Board appoints new assistant superintendent |

Board appoints new assistant superintendent

Cory Fisher

The Board of Trustees for the Lake Tahoe Unified School District announced their unanimous approval Tuesday for the appointment of a former Stockton high school principal as the new assistant superintendent.

Dr. Barbara Davis will replace Rich Alexander, who was named LTUSD superintendent in June.

“Barbara has an extensive K through 12 background,” said Alexander. “She has the qualities we’re looking for – she’s got a strong background in curriculum and instruction, problem solving, community issues and bilingual education.”

Soon to be the only woman to hold the position in the history of the district, Davis was the unanimous choice of the 18-member interviewing panel comprised of teachers, administrators, classified district personnel and community members.

Of the 39 applicants, six were interviewed – five of whom were from outside the district.

Davis could not be reached for comment.

“(Davis) is going to be a real asset – she’s a real people person and very enthusiastic,” said panelist and Meyers Elementary School fifth-grade teacher Sue Louis. “Our panel was an extremely diverse group, but we all felt she stood above the rest. As a teacher who serves on a number of district committees, I’m looking forward to working with her.”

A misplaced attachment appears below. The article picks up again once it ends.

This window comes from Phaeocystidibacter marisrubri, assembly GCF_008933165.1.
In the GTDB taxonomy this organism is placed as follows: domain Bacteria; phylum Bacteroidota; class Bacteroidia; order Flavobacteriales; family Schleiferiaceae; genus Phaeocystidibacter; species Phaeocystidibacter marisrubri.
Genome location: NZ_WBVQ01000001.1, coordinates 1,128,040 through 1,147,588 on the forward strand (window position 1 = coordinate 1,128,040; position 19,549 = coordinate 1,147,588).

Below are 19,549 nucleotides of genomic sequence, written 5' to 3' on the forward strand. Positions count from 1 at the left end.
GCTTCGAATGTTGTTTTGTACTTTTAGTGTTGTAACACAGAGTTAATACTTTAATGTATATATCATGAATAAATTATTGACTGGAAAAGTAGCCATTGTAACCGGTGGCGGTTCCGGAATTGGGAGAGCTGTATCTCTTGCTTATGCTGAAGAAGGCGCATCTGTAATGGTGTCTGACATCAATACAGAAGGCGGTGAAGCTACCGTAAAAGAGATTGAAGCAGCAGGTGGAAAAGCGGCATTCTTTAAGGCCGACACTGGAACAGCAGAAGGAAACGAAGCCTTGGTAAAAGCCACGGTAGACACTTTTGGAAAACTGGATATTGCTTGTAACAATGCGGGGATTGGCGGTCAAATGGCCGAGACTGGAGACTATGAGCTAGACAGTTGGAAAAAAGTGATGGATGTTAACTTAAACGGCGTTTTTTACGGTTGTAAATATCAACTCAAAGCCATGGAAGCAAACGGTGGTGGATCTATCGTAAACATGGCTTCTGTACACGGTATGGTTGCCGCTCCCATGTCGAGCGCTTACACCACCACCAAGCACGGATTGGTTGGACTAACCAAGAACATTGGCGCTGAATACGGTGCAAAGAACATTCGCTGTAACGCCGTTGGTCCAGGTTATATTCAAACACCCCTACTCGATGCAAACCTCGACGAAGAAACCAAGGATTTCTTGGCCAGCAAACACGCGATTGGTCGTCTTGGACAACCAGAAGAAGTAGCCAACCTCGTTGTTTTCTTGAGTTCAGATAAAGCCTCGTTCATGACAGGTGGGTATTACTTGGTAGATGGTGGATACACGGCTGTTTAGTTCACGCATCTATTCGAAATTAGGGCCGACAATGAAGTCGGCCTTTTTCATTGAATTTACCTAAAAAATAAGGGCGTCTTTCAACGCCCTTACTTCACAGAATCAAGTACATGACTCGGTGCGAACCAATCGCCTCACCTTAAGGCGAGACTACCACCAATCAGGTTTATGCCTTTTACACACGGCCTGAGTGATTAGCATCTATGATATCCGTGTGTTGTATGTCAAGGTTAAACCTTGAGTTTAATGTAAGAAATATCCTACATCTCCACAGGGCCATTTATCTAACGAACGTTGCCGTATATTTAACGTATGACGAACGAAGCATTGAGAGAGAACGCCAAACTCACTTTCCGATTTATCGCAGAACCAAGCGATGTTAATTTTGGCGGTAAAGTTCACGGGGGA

Davis earned bachelor’s and master’s degrees from the University of the Pacific in Stockton, Calif., as well as a doctorate in education administration in 1994.

Starting out as an elementary school teacher in the Stockton Unified School District 1972, Davis became vice principal in 1985 and principal in 1987.

In 1991, Davis moved over to the smaller nearby Lincoln Unified School District, where she was hired as a K-8 principal. From the fall of 1996 to the present, she has served as principal of Lincoln High School, a 9th- through 12th-grade school with roughly 2,200 students.

“Barbara is a great loss to our district – we’re in mourning,” said Lincoln Unified School District Superintendent Steve Farrar. “You’ve found an outstanding educator with a winning combination – competence and compassion. But if we’re going to lose a star, we want to make sure she lands in the right place, and it sounds as though she has.”

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